Johnson grass propagates through horizontal root rhizomes and seed dispersal. According to the University of Missouri, once Johnson grass is established, it will take several tries to completely kill the plant from any area. In most cases, eradicating well-established stands of Johnson grass is a two-fold process: mowing and applying herbicides.
Mow the stands of Johnson grass as short as possible with a mower, and keep them mowed short. This will place stress on the rooting rhizomes.
Mix the herbicide glyphosate, following the label directions pertaining to the specific plant species. Various herbicides contain different strengths of the chemical.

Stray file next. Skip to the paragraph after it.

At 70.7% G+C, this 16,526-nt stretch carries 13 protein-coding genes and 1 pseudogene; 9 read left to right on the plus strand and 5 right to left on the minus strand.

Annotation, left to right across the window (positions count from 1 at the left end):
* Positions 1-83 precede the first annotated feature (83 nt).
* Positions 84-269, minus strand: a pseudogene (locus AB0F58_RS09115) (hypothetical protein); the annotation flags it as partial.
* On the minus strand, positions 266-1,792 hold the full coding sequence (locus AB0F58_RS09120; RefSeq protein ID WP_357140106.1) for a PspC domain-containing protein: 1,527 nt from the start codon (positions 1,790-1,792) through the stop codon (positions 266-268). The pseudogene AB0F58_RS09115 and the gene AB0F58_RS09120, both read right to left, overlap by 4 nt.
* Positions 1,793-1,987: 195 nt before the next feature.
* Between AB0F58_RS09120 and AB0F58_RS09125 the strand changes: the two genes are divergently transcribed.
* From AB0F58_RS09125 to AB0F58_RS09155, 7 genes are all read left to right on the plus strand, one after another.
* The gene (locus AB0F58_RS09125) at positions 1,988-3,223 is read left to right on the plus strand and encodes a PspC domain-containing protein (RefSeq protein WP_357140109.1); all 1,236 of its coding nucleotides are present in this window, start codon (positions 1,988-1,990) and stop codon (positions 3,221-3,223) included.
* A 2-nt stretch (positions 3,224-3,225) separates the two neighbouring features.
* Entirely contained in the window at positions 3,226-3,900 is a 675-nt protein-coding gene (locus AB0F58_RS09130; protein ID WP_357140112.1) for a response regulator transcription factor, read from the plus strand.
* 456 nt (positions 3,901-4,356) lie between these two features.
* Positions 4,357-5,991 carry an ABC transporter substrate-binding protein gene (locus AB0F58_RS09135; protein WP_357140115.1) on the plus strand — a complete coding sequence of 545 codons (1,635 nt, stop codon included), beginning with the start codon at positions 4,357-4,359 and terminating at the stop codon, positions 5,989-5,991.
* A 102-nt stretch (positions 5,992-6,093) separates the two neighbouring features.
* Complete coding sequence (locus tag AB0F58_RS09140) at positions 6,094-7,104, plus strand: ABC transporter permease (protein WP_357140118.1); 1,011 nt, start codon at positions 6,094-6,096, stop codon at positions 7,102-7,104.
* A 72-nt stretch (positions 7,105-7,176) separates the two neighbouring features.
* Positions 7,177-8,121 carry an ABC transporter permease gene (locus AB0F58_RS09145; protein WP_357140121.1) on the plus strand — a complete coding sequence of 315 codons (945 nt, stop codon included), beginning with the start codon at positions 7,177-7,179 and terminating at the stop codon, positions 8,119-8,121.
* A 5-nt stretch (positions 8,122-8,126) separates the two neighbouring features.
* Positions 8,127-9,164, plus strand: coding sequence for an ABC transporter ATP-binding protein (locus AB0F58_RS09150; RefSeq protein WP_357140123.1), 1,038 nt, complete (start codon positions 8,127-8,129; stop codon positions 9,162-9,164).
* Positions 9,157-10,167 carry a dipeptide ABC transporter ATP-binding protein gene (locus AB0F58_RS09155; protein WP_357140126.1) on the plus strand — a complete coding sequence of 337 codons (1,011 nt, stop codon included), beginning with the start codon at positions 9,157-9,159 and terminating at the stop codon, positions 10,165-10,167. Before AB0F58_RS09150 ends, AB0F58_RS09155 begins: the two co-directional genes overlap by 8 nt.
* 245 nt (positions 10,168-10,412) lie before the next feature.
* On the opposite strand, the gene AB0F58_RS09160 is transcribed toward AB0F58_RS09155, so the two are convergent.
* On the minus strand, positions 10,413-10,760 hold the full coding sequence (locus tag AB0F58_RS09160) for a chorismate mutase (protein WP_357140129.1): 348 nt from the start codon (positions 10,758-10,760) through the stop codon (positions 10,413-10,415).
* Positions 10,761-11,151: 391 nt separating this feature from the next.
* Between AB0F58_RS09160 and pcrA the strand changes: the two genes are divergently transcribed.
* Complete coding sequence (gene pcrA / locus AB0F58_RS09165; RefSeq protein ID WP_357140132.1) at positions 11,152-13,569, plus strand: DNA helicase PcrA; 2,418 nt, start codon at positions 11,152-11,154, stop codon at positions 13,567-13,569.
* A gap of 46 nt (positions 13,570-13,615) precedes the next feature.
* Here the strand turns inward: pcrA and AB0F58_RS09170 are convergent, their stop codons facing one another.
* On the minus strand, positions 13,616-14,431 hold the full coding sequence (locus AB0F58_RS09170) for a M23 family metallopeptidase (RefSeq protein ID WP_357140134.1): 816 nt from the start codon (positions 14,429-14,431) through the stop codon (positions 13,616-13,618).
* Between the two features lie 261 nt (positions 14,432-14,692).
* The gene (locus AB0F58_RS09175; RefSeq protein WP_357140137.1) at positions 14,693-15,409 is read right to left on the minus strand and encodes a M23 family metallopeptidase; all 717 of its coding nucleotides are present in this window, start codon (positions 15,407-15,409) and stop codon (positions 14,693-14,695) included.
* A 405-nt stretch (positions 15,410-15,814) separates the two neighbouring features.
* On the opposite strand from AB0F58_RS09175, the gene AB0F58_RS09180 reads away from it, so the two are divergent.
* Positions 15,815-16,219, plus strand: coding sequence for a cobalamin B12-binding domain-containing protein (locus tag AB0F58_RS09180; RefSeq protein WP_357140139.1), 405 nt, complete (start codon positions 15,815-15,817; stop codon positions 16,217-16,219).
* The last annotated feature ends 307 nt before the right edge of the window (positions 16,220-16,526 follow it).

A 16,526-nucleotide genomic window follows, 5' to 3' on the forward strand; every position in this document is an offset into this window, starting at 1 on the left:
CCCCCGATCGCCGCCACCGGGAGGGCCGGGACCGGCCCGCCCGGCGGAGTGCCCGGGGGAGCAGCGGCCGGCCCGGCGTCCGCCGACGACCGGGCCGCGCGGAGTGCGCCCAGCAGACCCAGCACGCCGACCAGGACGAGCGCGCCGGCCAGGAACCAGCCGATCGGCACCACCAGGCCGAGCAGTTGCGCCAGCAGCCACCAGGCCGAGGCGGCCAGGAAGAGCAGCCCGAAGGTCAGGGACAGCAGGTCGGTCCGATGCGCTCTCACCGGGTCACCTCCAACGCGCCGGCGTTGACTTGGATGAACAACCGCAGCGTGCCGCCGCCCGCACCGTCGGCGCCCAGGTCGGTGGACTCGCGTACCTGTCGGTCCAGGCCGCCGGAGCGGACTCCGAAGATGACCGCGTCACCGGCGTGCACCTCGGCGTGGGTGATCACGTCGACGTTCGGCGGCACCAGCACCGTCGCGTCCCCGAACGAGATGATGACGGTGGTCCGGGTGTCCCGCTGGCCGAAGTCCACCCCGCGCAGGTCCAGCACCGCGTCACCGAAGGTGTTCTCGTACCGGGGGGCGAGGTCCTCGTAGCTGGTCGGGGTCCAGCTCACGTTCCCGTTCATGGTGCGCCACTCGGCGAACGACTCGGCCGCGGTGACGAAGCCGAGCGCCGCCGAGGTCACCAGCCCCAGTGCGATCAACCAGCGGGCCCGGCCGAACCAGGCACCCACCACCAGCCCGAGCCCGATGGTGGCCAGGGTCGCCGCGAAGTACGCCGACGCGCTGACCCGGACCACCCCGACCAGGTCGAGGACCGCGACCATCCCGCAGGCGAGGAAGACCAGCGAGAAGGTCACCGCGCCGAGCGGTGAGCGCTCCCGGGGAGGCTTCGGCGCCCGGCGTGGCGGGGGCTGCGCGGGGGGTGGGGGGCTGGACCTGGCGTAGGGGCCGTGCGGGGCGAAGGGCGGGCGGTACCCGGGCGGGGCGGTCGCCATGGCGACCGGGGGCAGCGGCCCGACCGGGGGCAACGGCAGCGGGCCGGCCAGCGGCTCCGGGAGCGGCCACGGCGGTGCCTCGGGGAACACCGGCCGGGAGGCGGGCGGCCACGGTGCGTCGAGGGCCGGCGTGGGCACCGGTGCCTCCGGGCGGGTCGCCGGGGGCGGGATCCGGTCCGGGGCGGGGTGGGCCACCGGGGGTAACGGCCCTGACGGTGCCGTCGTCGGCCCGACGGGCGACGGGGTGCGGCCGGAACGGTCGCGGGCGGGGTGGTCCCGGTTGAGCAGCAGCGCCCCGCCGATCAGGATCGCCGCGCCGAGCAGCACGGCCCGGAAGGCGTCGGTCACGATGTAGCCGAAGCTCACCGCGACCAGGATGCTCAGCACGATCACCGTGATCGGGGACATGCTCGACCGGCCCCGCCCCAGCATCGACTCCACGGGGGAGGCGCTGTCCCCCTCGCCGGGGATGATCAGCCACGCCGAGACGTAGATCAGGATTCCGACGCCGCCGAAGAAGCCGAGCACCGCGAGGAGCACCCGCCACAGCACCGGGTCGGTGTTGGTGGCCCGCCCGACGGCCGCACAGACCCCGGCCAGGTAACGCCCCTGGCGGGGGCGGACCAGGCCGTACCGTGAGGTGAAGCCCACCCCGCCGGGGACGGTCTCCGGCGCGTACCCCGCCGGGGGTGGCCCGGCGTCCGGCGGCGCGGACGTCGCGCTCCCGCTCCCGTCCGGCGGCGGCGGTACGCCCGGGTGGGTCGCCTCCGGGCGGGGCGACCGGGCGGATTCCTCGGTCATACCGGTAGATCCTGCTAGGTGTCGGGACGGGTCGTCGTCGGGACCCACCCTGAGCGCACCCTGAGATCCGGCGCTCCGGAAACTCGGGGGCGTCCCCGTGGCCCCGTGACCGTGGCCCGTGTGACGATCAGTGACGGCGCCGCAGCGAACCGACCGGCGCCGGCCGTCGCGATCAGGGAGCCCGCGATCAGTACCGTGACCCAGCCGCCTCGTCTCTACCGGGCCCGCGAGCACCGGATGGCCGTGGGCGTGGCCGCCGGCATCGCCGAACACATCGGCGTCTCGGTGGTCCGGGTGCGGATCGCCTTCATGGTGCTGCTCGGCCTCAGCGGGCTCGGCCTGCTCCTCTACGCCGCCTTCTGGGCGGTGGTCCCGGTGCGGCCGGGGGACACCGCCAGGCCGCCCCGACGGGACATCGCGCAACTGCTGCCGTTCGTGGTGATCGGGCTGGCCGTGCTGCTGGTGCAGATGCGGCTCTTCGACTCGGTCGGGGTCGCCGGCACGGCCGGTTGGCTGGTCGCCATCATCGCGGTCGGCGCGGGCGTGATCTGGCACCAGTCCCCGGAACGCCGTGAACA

Spray on all sides of the Johnson grass plant approximately one week after mowing. New grass blades will emerge after mowing the plant in approximately one week. Apply the herbicide to the Johnson plant only, using short spurts of chemical from the sprayer. Over spray from the chemical will damage and kill other green plants.
Wait two weeks. Inspect the plants for visible signs of browning on the leaves.
Apply another herbicidal treatment to any plants that show signs of growth. According to the University of Illinois, it may take up to two years to fully eradicate the plant, as seed from previous Johnson grass plants will germinate.